Share Name Share Symbol Market Type Share ISIN Share Description
Amryt Pharma LSE:AMYT London Ordinary Share GB00BDD1LS57 ORD 1P
  Price Change % Change Share Price Bid Price Offer Price High Price Low Price Open Price Shares Traded Last Trade
  +0.00p +0.00% 23.375p 22.50p 24.25p 23.375p 23.375p 23.375p 125,134 08:00:01
Industry Sector Turnover (m) Profit (m) EPS - Basic PE Ratio Market Cap (m)
Pharmaceuticals & Biotechnology 0.0 -1.0 -4.2 - 48.70

Amryt Pharma (AMYT) Latest News (3)

More Amryt Pharma News
Amryt Pharma Takeover Rumours

Amryt Pharma (AMYT) Share Charts

1 Year Amryt Pharma Chart

1 Year Amryt Pharma Chart

1 Month Amryt Pharma Chart

1 Month Amryt Pharma Chart

Intraday Amryt Pharma Chart

Intraday Amryt Pharma Chart

Amryt Pharma (AMYT) Discussions and Chat

Amryt Pharma Forums and Chat

Date Time Title Posts
24/4/201721:21Amryt Pharma1,055.00
27/3/201708:19Amryt Pharma108.00
21/4/201610:04Amryt Pharma2.00

Add a New Thread

Amryt Pharma (AMYT) Most Recent Trades

Trade Time Trade Price Trade Size Trade Value Trade Type
2017-04-24 15:27:2423.221,713397.76O
2017-04-24 15:06:0123.222,000464.40O
2017-04-24 14:30:3022.5010,0002,250.00O
2017-04-24 14:27:0723.2221,5074,993.93O
2017-04-24 13:40:4222.502,079467.78O
View all Amryt Pharma trades in real-time

Amryt Pharma (AMYT) Top Chat Posts

Amryt Pharma Daily Update: Amryt Pharma is listed in the Pharmaceuticals & Biotechnology sector of the London Stock Exchange with ticker AMYT. The last closing price for Amryt Pharma was 23.38p.
Amryt Pharma has a 4 week average price of 18.25p and a 12 week average price of 16.75p.
The 1 year high share price is 28.25p while the 1 year low share price is currently 13.75p.
There are currently 208,339,631 shares in issue and the average daily traded volume is 250,322 shares. The market capitalisation of Amryt Pharma is £48,699,388.75.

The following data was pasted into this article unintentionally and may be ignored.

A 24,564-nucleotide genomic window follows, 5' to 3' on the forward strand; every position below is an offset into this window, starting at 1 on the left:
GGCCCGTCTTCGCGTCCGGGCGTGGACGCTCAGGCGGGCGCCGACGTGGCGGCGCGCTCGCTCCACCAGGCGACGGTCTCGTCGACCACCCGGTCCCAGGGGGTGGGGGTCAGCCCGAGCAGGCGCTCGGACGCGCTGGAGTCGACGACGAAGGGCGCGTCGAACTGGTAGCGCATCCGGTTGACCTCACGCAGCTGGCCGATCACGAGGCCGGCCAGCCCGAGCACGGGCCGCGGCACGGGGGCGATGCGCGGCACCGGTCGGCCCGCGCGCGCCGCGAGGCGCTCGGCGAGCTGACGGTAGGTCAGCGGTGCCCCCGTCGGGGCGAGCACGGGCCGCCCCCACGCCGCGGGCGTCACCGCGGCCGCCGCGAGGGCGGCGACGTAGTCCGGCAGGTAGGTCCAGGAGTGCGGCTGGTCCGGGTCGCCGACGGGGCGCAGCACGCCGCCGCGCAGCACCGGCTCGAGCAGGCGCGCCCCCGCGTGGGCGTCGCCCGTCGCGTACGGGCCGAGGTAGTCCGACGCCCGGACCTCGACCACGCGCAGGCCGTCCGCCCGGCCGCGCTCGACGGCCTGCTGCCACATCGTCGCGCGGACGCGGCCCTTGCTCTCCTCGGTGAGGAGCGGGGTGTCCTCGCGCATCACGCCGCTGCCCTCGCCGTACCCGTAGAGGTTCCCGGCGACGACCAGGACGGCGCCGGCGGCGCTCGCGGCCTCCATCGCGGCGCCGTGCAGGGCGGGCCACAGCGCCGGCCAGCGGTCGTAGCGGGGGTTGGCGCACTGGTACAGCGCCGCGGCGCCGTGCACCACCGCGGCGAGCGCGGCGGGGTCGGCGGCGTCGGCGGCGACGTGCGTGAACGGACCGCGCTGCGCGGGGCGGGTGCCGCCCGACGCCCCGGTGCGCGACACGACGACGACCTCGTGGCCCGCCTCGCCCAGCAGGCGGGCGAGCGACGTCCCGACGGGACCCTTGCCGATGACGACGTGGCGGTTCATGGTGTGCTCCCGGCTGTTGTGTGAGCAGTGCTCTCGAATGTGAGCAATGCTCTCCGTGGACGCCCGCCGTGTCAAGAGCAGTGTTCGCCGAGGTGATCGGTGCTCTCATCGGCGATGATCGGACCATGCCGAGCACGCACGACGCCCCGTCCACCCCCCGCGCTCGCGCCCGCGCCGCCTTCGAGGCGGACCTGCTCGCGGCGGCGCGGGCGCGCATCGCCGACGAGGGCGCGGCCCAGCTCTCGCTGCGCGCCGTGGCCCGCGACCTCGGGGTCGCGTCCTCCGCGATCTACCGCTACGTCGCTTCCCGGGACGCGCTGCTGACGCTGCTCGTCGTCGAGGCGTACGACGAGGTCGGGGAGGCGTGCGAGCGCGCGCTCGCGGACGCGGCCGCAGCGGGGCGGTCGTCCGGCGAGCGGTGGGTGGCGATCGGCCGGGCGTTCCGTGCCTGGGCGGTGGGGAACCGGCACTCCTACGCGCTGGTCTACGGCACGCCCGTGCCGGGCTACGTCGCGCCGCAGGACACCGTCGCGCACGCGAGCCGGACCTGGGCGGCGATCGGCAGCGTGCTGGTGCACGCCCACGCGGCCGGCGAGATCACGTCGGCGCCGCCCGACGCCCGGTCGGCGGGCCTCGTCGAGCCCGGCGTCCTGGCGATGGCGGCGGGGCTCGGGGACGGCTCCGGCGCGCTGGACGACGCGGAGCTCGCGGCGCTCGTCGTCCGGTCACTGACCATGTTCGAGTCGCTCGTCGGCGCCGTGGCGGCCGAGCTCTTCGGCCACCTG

curnic1: Stifel broker note: Report card – an impressive first year Amryt Pharma is a specialty pharma company focused on acquiring, developing and commercialising drugs for the treatment of rare and orphan diseases. The company has had a frenetic first year as a public company. Having acquired two orphan drug development assets (Episalvan and AP102) in April 2016, the company went on to obtain European rights to Lojuxta to treat HoFH, a rare and fatal genetic disease, as well as securing a preferential €20 million EIB loan to fund future developments. With an encouraging start to Lojuxta sales, we recently added the product to our valuation of Amryt. Our 60p target price reflects the substantial upside opportunity we believe Amryt offers investors. Reiterate Buy. Phase III trial of Episalvan in epidermolysis bullosa (EB) pending. In March 2017, Amryt reached agreement with the FDA and EMA to a single pivotal trial design for a Phase III trial of Episalvan in EB. The blinded trial is expected to recruit 164 evaluable patients who will be treated for 90 days. The primary endpoint of the trial will be the proportion of patients with completely healed target wounds within 45 days. Secondary endpoints include time to wound healing and changes in pain and itch. An interim efficacy analysis, likely to occur in 1Q18, will be conducted after half the patients are recruited. Results from the trial are expected in 2H18. Thirty clinical sites in 15 countries have already been pre-qualified to participate in the study. We forecast sales of Episalvan in EB of $258 million by 2023 with launch in 2019. With around 55,000 sufferers in the US and Europe, EB represents a significant orphan drug condition with no current treatment other than regular bandaging. The genetic disorder is life threatening and represents an area of high unmet medical need. Lojuxta brings Amryt a commercial asset with growing sales. In December 2016, Amryt secured European commercial rights from Novelion Therapeutics Inc. to Lojuxta, an approved drug for the treatment of homozygous familial hypercholesterolaemia (HoFH), a rare and fatal genetic disease that results in extreme elevated cholesterol levels in the blood and formation of cholesterol deposits. In March 2017, Amryt announced Lojuxta sales achieved an annual run-rate of €10.5 million in its first three months. The company expects the product to be immediately self-funding. Reiterate Buy. We recently raised our target price reflecting our first time inclusion of Lojuxta in our valuation. Our target price is based on a hybrid of NPV, comparative and discounted revenue multiple methodologies. Our target price at 60p per share implies significant upside potential to the current share price.